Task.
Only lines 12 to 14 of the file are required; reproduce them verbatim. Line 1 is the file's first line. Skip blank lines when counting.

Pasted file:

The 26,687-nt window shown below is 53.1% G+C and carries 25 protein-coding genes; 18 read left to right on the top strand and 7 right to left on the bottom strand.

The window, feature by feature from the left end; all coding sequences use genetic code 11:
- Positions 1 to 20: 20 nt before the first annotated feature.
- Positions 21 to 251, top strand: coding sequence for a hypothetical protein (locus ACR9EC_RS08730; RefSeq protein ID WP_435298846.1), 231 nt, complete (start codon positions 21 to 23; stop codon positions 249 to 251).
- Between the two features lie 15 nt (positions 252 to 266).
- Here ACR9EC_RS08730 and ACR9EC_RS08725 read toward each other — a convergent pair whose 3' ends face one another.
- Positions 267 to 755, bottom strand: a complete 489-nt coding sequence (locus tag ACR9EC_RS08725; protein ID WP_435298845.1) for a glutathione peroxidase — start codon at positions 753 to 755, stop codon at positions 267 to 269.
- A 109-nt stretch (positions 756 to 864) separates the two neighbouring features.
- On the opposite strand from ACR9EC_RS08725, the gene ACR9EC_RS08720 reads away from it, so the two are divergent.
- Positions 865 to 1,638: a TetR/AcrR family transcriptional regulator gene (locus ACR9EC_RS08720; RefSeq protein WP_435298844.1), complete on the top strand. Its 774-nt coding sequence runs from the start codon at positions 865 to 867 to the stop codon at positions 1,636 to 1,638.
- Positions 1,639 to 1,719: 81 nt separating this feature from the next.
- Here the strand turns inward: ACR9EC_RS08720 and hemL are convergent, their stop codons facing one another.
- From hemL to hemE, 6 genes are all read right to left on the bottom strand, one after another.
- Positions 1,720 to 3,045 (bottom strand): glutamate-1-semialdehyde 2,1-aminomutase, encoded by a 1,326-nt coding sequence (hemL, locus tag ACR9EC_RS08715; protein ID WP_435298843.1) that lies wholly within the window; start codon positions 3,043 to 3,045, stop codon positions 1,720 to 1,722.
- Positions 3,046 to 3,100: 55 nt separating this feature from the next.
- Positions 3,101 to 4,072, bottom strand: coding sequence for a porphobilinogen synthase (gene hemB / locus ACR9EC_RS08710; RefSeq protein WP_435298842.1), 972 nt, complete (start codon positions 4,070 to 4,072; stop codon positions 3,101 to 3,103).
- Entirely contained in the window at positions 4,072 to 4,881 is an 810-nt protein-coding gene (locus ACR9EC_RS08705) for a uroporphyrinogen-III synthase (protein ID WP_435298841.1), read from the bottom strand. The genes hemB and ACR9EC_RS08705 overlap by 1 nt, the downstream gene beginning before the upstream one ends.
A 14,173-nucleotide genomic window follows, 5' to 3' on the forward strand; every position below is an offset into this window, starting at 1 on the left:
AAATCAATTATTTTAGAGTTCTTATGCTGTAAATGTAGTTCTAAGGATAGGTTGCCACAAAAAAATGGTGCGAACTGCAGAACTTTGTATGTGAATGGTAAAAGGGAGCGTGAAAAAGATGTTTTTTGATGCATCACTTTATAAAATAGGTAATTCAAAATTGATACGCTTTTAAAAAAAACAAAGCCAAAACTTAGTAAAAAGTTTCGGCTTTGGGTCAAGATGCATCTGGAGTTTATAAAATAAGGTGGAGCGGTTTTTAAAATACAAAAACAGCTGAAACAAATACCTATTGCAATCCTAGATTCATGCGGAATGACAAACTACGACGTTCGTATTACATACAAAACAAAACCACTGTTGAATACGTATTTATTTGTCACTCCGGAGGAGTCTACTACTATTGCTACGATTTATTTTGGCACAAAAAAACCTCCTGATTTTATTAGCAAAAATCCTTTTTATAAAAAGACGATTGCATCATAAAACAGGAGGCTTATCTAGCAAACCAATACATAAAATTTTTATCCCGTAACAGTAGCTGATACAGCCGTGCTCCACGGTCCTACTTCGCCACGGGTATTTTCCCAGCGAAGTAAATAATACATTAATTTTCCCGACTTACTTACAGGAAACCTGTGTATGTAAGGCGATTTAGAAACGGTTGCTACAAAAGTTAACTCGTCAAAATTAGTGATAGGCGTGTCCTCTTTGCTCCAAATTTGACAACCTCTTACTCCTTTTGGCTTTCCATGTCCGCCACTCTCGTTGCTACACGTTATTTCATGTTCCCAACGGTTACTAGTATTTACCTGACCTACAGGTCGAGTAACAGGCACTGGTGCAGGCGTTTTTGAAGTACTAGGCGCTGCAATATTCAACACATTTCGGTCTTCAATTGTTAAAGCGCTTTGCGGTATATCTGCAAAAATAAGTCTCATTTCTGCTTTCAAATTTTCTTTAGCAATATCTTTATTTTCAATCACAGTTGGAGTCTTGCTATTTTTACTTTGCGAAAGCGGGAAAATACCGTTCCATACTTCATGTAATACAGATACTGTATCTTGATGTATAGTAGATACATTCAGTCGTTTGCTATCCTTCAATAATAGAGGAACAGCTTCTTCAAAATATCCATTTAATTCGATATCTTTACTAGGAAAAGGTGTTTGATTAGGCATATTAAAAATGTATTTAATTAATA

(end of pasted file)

- Here the strand turns inward: ACR9EC_RS08720 and hemL are convergent, their stop codons facing one another.
- From hemL to hemE, 6 genes are all read right to left on the bottom strand, one after another.
- Positions 1,720 to 3,045 (bottom strand): glutamate-1-semialdehyde 2,1-aminomutase, encoded by a 1,326-nt coding sequence (hemL, locus tag ACR9EC_RS08715; protein ID WP_435298843.1) that lies wholly within the window; start codon positions 3,043 to 3,045, stop codon positions 1,720 to 1,722.